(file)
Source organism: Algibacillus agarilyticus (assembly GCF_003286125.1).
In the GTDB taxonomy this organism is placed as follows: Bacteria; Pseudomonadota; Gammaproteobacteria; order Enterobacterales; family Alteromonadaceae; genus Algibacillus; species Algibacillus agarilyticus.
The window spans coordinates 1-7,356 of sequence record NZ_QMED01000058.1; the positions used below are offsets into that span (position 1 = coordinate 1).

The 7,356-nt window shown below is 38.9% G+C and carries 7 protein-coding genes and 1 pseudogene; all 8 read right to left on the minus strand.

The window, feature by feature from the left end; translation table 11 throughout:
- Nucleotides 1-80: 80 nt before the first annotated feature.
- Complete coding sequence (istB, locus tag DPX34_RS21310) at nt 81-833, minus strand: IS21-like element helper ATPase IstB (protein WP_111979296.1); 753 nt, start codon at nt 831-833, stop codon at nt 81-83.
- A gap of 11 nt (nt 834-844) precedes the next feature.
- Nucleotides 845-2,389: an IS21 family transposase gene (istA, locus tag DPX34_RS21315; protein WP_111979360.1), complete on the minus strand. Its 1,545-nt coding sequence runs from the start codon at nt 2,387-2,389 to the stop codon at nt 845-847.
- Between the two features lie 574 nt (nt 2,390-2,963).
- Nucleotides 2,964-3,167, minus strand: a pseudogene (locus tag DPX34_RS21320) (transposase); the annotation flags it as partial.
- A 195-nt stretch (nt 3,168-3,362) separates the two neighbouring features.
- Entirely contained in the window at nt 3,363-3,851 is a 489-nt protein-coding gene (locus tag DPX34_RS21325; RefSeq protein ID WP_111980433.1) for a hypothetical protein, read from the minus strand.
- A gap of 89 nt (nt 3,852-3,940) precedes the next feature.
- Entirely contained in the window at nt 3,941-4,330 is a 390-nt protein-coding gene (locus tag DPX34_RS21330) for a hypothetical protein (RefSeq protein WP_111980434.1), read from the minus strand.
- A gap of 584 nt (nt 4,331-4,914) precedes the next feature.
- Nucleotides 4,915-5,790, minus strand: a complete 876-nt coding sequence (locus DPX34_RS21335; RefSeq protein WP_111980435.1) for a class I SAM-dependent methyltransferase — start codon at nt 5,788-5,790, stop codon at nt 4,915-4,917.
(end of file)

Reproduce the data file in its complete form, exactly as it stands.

Source organism: Algibacillus agarilyticus (assembly GCF_003286125.1).
In the GTDB taxonomy this organism is placed as follows: Bacteria; Pseudomonadota; Gammaproteobacteria; order Enterobacterales; family Alteromonadaceae; genus Algibacillus; species Algibacillus agarilyticus.
The window spans coordinates 1-7,356 of sequence record NZ_QMED01000058.1; the positions used below are offsets into that span (position 1 = coordinate 1).

The 7,356-nt window shown below is 38.9% G+C and carries 7 protein-coding genes and 1 pseudogene; all 8 read right to left on the minus strand.

The window, feature by feature from the left end; translation table 11 throughout:
- Nucleotides 1-80: 80 nt before the first annotated feature.
- Complete coding sequence (istB, locus tag DPX34_RS21310) at nt 81-833, minus strand: IS21-like element helper ATPase IstB (protein WP_111979296.1); 753 nt, start codon at nt 831-833, stop codon at nt 81-83.
- A gap of 11 nt (nt 834-844) precedes the next feature.
- Nucleotides 845-2,389: an IS21 family transposase gene (istA, locus tag DPX34_RS21315; protein WP_111979360.1), complete on the minus strand. Its 1,545-nt coding sequence runs from the start codon at nt 2,387-2,389 to the stop codon at nt 845-847.
- Between the two features lie 574 nt (nt 2,390-2,963).
- Nucleotides 2,964-3,167, minus strand: a pseudogene (locus tag DPX34_RS21320) (transposase); the annotation flags it as partial.
- A 195-nt stretch (nt 3,168-3,362) separates the two neighbouring features.
- Entirely contained in the window at nt 3,363-3,851 is a 489-nt protein-coding gene (locus tag DPX34_RS21325; RefSeq protein ID WP_111980433.1) for a hypothetical protein, read from the minus strand.
- A gap of 89 nt (nt 3,852-3,940) precedes the next feature.
- Entirely contained in the window at nt 3,941-4,330 is a 390-nt protein-coding gene (locus tag DPX34_RS21330) for a hypothetical protein (RefSeq protein WP_111980434.1), read from the minus strand.
- A gap of 584 nt (nt 4,331-4,914) precedes the next feature.
- Nucleotides 4,915-5,790, minus strand: a complete 876-nt coding sequence (locus DPX34_RS21335; RefSeq protein WP_111980435.1) for a class I SAM-dependent methyltransferase — start codon at nt 5,788-5,790, stop codon at nt 4,915-4,917.